• Where a gift qualifies for either s165 or 260 relief, s260 relief takes precedence.

How do I pay the tax when I haven’t received any money for the asset?

  • Up to April 2020 capital gains tax is due under self-assessment by 31 January following the end of the tax year in which the disposal takes place.
  • From April 2020 this will change for residential property and a return will have to be filed and the tax paid within 30 days of the date of disposal unless no tax is due.
  • It is possible to elect for the tax to be paid in equal annual instalments over a ten-year period (subject to interest charges) where the gift is of:
    • Land
    • A controlling holding of shares or securities
    • Any holding of unlisted or AIM listed shares or securities
  • Tax being paid by instalments (plus interest) becomes immediately due if the asset was given to a connected person or by a trustee, and the recipient then sells the asset for valuable consideration.
  • For any other assets the tax will due at the normal time even though no money has been received for the assets.

How do I work out my cost if an asset was given to me?

When you are given a gift, because the person giving it to you is treated as making a disposal at market value then your cost for future disposals is that same market value, except where certain reliefs were claimed when the gift was made.

Some reliefs cause the gain triggered by the gift to be passed onto the donee by rolling or holding it over into the acquisition cost. These are:

  • Rollover relief (for transfers at an undervalue only).
  • Gift relief under s165.
  • S260 holdover relief.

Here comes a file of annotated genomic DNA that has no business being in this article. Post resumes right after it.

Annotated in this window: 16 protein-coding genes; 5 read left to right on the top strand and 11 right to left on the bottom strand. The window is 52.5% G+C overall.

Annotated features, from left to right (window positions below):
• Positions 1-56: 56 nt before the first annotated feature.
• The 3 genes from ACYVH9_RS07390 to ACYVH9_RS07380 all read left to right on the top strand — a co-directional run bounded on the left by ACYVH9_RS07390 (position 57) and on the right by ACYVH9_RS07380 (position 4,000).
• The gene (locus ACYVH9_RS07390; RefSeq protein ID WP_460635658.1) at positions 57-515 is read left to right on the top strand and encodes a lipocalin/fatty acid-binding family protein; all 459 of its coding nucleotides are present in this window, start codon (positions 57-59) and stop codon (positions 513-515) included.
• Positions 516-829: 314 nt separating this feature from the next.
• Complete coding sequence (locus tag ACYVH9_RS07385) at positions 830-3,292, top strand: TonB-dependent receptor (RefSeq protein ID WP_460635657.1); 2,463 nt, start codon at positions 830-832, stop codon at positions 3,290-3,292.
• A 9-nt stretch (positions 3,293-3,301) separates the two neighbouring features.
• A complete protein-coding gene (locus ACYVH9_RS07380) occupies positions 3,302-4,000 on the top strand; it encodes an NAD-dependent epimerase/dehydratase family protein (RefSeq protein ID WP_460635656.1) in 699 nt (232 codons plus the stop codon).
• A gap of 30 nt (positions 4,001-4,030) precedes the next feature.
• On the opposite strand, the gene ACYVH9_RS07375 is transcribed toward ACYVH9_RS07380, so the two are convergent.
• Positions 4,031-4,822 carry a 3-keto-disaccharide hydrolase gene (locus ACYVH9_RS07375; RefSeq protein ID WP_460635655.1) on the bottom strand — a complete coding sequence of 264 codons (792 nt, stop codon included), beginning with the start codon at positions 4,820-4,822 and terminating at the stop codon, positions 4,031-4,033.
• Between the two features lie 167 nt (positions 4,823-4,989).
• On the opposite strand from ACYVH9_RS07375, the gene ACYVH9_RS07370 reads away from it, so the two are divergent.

For example:

Elizabeth gives her son Charles shares in her trading company when they are worth £1m. As she only paid £10,000 for them she has a gain of £990,000. They jointly claim business asset gift relief (see above). Charles’ base cost in the shares is £1,000,000 less the held over gain of £990,000, so £10,000. Charles has effectively taken over Elizabeth’s gain.

  • If you inherited the asset on someone’s death then your cost is the market value at the date of death. i.e. the probate value.
  • It is important that valuations are obtained on someone’s death even if there is no IHT to pay to provide the beneficiaries under the will with details of their costs for calculating capital gains tax on future sales of the assets. 

See CGT and death

  • It is unlikely that you will have any incidental costs of acquiring the asset when it has been gifted to you but if you do then these will be deductible on a future disposal.
    • You may have incurred stamp duty land tax (SDLT) if you acquired the asset at an undervalue and paid more than £40,000 for it, or if you took over a mortgage of more than £40,000 from the person who gave you the asset.
    • In all other cases SDLT is unlikely to have been due as there has been no consideration for the asset.
  • When you sell the gifted asset you can also deduct anything you have spent on it since acquisition which qualifies as enhancement expenditure, that is anything that is:
    • Spent wholly and exclusively by you or on your behalf
    • For the purposes of enhancing the value of the asset
    • Which is reflected in the nature and state of the asset on disposal or
    • Which is wholly and exclusively incurred in establishing, preserving or defending title to, or to a right over, the asset.

See How to calculate a capital gain or loss 

Other taxes

  • There may also be inheritance tax implications of making a gift, see IHT:Gifts 
  • As above if any consideration is given for land and property gifts including taking over a mortgage or other liability then SDLT will be due unless the amount is below £40,000.
  • If the gift is to a company you are connected to  this is a market value transfer for SDLT and tax will due even though there is no consideration being given.